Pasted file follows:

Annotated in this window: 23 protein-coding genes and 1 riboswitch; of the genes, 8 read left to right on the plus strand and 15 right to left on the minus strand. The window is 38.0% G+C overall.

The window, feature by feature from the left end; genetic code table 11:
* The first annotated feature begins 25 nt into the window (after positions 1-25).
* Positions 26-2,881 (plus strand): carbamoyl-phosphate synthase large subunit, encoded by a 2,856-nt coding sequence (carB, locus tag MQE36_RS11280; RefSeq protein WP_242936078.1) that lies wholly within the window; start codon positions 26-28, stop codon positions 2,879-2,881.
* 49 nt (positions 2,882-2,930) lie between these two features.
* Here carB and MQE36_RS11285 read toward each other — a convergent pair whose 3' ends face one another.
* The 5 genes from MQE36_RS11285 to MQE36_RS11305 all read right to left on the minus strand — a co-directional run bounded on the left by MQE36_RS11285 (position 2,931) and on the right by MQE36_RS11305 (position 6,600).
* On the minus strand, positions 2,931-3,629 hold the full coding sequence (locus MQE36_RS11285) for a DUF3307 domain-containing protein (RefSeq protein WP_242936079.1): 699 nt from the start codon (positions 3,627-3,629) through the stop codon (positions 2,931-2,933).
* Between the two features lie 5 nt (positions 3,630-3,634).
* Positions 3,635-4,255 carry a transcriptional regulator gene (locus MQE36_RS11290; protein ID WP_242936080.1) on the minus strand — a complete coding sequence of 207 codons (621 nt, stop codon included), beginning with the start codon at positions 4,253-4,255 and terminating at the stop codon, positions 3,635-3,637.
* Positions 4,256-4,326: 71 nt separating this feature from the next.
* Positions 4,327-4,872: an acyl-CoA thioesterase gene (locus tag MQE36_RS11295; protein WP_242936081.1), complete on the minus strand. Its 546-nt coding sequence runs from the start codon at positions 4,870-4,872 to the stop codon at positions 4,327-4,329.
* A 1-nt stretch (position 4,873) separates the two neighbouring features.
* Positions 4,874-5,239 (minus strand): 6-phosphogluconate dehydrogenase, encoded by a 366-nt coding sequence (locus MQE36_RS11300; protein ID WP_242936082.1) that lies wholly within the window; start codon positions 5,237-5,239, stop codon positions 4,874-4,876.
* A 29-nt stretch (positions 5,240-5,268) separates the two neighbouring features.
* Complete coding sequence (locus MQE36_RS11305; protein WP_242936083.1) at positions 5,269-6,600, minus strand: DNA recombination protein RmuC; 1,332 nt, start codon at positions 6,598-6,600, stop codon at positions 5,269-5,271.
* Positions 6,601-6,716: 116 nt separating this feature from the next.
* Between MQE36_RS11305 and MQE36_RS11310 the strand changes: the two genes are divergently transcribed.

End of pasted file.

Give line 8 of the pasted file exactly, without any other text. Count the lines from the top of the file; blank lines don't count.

* On the minus strand, positions 2,931-3,629 hold the full coding sequence (locus MQE36_RS11285) for a DUF3307 domain-containing protein (RefSeq protein WP_242936079.1): 699 nt from the start codon (positions 3,627-3,629) through the stop codon (positions 2,931-2,933).